Should we use Docker 🐳 for local development ❓? It seems easy to argue to not use it, just use local and that’s it. But it’s also easy to find cases where the convenience of Docker play a big role on a daily basis job. In case you want to consider it for any reason you have it read this post and have fun.
Docker 🐳 is a great tool for packaging your application and its requirements. You can automate every step to automate it’s creation including packages to install, environment variable, manipulating files, running commands, etc. For all these reasons a lot of companies are adopting it on 🚀 production.
On the other hand in order to develop and test a single application sometimes it’s needed to run several other ones. Also application may need some dependencies like key-value store, caching, databases, search engines, messaging services and so on. For modern and well constructed applications this might not be a big problem, but for legacy ones this scenario is a 😱 nightmare.
Unfortunately there are innumerous reasons for not running an application locally so let’s face it and use all the convenience of Docker for your development mode as well.
To reinforce my opinion, for a faster and better development we should always run applications on local host machine. You usually have more control, it’s easily debug it, etc. Anyway, this post is about when this is not possible.
I’ll use as an example a simple Ruby on Rails application to show how to configure docker on both development and production environments. You can port the same ideas to your own codebase. By the file names you will see that I chose development to be my default environment.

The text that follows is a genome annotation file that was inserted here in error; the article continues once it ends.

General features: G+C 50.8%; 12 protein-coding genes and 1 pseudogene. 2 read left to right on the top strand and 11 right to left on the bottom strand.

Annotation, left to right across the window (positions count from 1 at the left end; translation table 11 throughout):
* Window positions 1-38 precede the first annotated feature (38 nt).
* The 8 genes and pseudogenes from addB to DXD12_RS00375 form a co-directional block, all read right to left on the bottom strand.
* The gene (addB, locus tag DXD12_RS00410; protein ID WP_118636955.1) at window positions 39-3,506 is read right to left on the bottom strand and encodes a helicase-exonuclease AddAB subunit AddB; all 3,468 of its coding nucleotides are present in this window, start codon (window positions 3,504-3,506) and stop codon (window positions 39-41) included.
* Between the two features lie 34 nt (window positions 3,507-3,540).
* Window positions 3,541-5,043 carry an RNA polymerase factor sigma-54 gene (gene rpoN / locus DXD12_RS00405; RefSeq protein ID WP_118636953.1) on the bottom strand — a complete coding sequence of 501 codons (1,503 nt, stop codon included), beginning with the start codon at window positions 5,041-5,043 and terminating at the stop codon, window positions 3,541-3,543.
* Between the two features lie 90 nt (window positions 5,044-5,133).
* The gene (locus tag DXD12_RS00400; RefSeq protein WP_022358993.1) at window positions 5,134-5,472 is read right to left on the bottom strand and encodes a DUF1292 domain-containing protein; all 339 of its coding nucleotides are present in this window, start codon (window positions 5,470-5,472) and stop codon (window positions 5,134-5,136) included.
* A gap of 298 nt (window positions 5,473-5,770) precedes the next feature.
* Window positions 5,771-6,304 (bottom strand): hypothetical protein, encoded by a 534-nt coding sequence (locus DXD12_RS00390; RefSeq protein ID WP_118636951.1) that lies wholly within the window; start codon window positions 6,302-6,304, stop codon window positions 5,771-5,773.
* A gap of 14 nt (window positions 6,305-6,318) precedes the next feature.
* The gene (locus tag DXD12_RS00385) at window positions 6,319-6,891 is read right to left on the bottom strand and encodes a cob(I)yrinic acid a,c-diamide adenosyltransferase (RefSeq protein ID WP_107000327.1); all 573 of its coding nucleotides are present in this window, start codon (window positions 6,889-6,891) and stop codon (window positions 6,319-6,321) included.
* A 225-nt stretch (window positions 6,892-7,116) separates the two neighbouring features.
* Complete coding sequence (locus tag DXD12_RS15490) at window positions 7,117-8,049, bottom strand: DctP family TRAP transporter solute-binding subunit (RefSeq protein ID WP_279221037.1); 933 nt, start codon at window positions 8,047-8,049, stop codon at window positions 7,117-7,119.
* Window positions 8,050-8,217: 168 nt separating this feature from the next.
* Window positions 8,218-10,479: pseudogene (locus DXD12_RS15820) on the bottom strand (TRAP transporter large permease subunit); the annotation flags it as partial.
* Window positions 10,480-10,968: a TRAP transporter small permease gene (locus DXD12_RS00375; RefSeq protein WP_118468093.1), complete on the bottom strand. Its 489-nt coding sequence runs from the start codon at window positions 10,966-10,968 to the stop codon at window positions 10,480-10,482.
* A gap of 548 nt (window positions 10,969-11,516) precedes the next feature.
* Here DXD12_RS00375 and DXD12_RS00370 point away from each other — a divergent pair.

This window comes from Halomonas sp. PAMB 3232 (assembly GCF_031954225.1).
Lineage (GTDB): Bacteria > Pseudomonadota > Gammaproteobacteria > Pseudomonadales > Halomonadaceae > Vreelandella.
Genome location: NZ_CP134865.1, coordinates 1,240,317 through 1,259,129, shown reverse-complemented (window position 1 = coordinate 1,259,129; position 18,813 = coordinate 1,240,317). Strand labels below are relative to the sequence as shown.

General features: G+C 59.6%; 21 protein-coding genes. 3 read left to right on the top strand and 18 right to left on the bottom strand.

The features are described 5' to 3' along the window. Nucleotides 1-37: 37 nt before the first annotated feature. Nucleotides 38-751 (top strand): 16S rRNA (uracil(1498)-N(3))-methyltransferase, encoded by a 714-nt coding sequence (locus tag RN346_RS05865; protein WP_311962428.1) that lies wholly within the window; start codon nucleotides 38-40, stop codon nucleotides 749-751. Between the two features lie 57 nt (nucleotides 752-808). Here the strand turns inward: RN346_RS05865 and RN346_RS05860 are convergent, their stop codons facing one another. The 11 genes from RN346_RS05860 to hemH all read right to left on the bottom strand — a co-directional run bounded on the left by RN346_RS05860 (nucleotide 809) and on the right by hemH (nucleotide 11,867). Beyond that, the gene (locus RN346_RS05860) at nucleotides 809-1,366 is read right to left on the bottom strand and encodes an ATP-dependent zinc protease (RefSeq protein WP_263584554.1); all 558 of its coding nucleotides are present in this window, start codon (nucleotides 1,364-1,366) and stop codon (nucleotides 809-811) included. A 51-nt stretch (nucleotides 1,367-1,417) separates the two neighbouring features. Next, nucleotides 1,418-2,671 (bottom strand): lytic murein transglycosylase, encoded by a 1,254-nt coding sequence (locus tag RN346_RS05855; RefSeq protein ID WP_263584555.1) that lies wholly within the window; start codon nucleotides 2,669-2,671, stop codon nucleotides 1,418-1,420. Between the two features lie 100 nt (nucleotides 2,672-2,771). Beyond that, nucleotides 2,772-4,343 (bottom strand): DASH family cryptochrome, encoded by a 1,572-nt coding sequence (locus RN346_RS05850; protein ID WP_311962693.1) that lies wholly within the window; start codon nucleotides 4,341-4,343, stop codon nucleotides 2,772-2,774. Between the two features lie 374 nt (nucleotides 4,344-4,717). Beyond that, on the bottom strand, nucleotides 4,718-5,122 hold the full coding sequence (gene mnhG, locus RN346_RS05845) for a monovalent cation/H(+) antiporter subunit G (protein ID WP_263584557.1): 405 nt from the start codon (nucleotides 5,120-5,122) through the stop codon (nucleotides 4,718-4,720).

So let’s start with the
Dockerfile that’s used to build Docker images.
FROM ruby:2.4.1-alpine3.6 WORKDIR /app RUN apk --no-cache add \ build-base \ nodejs nodejs-npm \ postgresql-dev COPY bin/wait-for /usr/local/bin/ RUN gem install bundler RUN bundle config --global jobs 4 RUN bundle config --global retry 3 COPY Gemfile* /app/ # rails default to RAILS_ENV=development RUN bundle install # docker volume instead # assets:precompile is useless in dev
FROM ruby:2.4.1-alpine3.6 WORKDIR /app RUN apk --no-cache add \ build-base \ nodejs nodejs-npm \ postgresql-dev COPY bin/wait-for /usr/local/bin/ RUN gem install bundler RUN bundle config --global jobs 4 RUN bundle config --global retry 3 COPY Gemfile* /app/ ENV RAILS_ENV=production RUN bundle install --without development test COPY . /app/ RUN bundle exec rails assets:precompile
The idea behind this code snippets is to show that we want to make the images as similar as it possible, but let’s face it, there are differences. In this case library dependencies will change. Another difference is on extra steps for production such as precompiling assets. But it could be more than that.
In production mode I am copying all files from the application (except the ignored ones) into
/app folder. I don’t do that in development mode because I want to override it with files I have it on my host machine. In this case I can change them and this will be automatically read by the running container.
Compose the enviroment